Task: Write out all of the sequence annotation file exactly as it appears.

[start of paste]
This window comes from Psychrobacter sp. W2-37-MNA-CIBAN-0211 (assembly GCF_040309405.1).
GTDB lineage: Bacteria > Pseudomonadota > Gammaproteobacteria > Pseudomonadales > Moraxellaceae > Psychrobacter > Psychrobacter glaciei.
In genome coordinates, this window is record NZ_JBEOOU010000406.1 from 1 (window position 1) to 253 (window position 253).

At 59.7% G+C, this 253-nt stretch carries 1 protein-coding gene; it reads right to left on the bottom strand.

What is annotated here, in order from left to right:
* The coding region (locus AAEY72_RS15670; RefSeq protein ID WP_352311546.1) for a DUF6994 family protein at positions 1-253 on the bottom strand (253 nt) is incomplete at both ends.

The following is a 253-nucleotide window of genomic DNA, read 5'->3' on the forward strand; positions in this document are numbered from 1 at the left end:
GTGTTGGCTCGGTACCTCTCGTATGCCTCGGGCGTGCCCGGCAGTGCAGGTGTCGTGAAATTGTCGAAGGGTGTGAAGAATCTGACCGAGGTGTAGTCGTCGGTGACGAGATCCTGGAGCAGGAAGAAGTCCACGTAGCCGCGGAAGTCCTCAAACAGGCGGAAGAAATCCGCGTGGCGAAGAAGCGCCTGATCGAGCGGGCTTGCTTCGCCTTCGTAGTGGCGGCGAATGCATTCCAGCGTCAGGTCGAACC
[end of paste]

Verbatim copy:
This window comes from Psychrobacter sp. W2-37-MNA-CIBAN-0211 (assembly GCF_040309405.1).
GTDB lineage: Bacteria > Pseudomonadota > Gammaproteobacteria > Pseudomonadales > Moraxellaceae > Psychrobacter > Psychrobacter glaciei.
In genome coordinates, this window is record NZ_JBEOOU010000406.1 from 1 (window position 1) to 253 (window position 253).

At 59.7% G+C, this 253-nt stretch carries 1 protein-coding gene; it reads right to left on the bottom strand.

What is annotated here, in order from left to right:
* The coding region (locus AAEY72_RS15670; RefSeq protein ID WP_352311546.1) for a DUF6994 family protein at positions 1-253 on the bottom strand (253 nt) is incomplete at both ends.

The following is a 253-nucleotide window of genomic DNA, read 5'->3' on the forward strand; positions in this document are numbered from 1 at the left end:
GTGTTGGCTCGGTACCTCTCGTATGCCTCGGGCGTGCCCGGCAGTGCAGGTGTCGTGAAATTGTCGAAGGGTGTGAAGAATCTGACCGAGGTGTAGTCGTCGGTGACGAGATCCTGGAGCAGGAAGAAGTCCACGTAGCCGCGGAAGTCCTCAAACAGGCGGAAGAAATCCGCGTGGCGAAGAAGCGCCTGATCGAGCGGGCTTGCTTCGCCTTCGTAGTGGCGGCGAATGCATTCCAGCGTCAGGTCGAACC